Why Languedoc is currently one of the world’s best creative wine-making regions
PUBLISHED: 14:20 11 November 2015 | UPDATED: 17:03 11 November 2015
Liz Sagues picks out some top wines to showcase the French area’s quality.
Sometimes, promoters of a particular place enthuse too far over the attractions of their wines. But for Languedoc-Roussillon the message is spot on: “The region is currently one of the most creative wine-making areas in the world.”
There’s a huge amount going for this far southern edge of France. It has more sun than anywhere else in the country, yet its proximity to Mediterranean and mountains brings breezes which temper the heat. The days of wine-lake-level production are largely gone – instead there are many small-scale growers, and some very serious co-operatives, making best possible use of place and climate.
There are old vines, once under valued, now recognised for the gems they are, and a host of grape varieties. Wines come in all styles, from fizz through white, pink and red to sweet delights. And their sensibly priced appeal is well recognised by UK importers.
But there is quite literally one very big problem. The choice is huge and there are many, many wines available here which deserve recommendation – and I have space to list only a tiny number of them. As well as these selected bottles, which are both excellent and often a little unusual, do look beyond the supermarkets and high street chains to smaller sellers with real gems – some of the best are in the list below.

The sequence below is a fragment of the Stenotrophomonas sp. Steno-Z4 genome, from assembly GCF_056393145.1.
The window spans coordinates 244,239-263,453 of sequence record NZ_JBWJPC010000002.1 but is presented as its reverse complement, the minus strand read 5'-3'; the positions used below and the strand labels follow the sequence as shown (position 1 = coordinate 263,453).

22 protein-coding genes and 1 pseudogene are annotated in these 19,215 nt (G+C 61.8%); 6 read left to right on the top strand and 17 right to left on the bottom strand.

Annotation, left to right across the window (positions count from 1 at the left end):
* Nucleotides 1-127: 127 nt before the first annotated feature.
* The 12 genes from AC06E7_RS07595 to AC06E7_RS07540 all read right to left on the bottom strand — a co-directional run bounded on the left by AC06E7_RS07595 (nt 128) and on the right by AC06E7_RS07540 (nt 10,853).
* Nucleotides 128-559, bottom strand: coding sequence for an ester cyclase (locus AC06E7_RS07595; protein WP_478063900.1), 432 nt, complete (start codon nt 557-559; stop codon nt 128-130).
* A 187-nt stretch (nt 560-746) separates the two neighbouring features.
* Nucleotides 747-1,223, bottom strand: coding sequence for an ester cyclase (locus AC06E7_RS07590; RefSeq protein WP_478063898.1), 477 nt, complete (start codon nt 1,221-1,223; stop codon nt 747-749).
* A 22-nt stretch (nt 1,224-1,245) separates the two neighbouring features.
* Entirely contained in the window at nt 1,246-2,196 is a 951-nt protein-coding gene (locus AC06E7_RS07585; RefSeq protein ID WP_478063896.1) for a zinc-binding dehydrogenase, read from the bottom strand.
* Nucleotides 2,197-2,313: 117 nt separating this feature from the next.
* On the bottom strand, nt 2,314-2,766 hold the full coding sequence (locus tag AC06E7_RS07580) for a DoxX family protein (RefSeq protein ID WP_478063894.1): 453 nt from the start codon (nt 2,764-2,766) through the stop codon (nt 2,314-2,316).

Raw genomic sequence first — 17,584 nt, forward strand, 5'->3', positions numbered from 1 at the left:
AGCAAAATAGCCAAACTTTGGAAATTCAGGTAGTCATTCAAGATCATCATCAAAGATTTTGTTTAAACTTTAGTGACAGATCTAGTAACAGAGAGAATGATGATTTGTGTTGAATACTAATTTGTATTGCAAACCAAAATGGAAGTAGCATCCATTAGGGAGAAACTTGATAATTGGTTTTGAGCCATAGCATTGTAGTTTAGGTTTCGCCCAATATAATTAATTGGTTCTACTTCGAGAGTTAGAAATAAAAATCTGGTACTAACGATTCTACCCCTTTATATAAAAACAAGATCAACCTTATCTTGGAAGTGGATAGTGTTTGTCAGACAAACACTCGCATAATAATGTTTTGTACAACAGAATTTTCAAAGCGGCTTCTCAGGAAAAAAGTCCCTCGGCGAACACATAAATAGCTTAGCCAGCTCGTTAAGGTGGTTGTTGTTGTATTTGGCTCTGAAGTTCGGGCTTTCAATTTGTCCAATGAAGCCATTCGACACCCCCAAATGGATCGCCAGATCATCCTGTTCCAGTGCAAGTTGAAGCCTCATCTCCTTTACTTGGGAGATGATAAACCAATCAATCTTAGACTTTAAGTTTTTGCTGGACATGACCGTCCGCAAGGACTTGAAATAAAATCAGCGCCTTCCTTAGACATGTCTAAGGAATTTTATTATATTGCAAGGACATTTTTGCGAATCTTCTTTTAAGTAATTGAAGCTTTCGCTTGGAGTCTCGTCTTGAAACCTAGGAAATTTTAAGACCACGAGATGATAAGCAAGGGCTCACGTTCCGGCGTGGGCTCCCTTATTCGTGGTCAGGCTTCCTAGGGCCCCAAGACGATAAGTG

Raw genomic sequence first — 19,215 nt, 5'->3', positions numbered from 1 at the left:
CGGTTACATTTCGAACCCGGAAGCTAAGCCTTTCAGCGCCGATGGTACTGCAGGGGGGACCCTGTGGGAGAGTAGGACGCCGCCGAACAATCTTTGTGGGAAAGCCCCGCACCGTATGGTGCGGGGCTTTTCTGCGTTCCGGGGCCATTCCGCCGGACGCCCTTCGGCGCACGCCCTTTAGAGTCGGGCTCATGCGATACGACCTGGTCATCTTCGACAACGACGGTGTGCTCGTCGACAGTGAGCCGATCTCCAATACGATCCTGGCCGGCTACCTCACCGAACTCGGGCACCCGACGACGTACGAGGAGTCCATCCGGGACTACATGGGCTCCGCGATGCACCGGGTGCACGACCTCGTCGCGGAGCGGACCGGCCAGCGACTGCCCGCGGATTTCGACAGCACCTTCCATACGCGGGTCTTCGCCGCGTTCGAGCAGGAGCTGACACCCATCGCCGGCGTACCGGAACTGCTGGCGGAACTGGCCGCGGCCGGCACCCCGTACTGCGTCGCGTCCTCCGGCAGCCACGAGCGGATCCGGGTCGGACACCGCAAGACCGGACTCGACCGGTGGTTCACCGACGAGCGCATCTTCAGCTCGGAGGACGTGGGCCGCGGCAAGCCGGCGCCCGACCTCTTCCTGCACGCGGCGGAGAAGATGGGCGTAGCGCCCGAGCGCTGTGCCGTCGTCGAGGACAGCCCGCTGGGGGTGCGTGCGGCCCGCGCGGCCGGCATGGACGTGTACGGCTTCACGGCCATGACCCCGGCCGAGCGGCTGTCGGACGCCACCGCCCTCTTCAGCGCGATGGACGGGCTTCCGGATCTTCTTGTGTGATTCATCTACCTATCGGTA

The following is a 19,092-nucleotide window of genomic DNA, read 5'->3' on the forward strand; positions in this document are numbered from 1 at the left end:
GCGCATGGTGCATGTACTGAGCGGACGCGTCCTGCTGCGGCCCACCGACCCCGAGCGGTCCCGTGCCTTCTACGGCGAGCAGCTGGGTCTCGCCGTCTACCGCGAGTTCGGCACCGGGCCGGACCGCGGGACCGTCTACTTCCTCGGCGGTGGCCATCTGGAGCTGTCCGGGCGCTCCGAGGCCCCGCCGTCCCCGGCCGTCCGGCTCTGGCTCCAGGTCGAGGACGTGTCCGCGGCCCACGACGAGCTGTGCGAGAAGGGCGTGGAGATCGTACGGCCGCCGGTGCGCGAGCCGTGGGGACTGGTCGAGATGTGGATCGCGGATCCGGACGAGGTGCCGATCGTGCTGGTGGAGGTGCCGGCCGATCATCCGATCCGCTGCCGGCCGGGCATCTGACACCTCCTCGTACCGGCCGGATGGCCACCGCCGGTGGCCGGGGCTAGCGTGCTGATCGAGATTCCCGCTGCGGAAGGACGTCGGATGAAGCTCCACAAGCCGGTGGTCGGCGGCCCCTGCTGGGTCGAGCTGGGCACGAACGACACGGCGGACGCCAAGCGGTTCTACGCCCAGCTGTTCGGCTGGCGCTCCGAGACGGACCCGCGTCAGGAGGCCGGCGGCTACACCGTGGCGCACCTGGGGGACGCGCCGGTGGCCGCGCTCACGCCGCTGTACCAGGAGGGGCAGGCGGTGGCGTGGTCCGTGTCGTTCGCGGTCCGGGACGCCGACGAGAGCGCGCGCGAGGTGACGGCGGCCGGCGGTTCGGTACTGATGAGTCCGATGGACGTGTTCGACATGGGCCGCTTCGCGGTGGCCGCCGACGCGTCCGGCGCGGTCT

Best buys from the Languedoc-Roussillon region
The wine grapes of Languedoc-Roussillon include most of the classic names, but the region does some of its finest work with those rarely regarded as noble. Carignan, for example, once an over-yielding workhorse, is now the ingredient for much-admired reds: Calmel & Joseph Vieux Carignan 2012 (£10.50, .thegoodwineshop.co.uk) from the happily named Côtes du Brian is a smooth, spicy, stylish example. And carignan blanc is a wonderful discovery: try Mas Lavail Vielles Vignes 2014 Côtes Catalanes from Roussillon’s Agly Valley (£8, Majestic “mix six” deal), herbal and floral scent, smartly dry and delicious flavours, lingering enjoyment.
Domaine des Trinités makes a splendid white and red pair: enticing, fragrant, totally delicious Roussanne 2014 Pays d’Oc, from a grape more favoured in the Rhône Valley (£11), and savoury, deep-fruited essence-of-place Faugères Les Portails 2013, a blend of the south’s best red varieties (£10, both leasandsandeman.co.uk, case discounts). As ever, The Wine Society finds splendid wines here, with these strongly recommended: Domaine Jones Grenache Gris 2014, another aromatic and serious, elegantly-oaked wine from Agly’s old schist soils (£13.50), Parcé Frères Cylia 2013 Côtes du Roussillon Villages, dark and plummy syrah, very good value (£8.50), and Château Sainte Eulalie Minervois Cuvée Cantilene 2012 (£11.50), a richly appealing winter food partner from the La Livinière cru.
Another food wine delivering way above its price is Mas de Lunès 2012 Grès de Montpellier (£9.75, Majestic mix six), with serious herbal, dense fruit and exceptional length; and Terre des Chardons Bien Luné 2013 Costières de Nîmes (£12, lsfinewines) is a fresh, complex and very tempting example of biodynamic grape-growing – both these blend syrah and grenache.
Three final whites, all excellent value: fine burgundy-beating chardonnay from cool, classy Limoux, Domaine Bégude Etoile 2012 (£14.50, stonevine.co.uk); Domaine de Sainte Rose Coquille d’Oc blanc 2014 (£7.50, Waitrose), where the four-grape blend delivers layers of flavour; and fresh, stylish, five-grape La Métropole Cuvée Classique 2013 (£6, The Co-operative).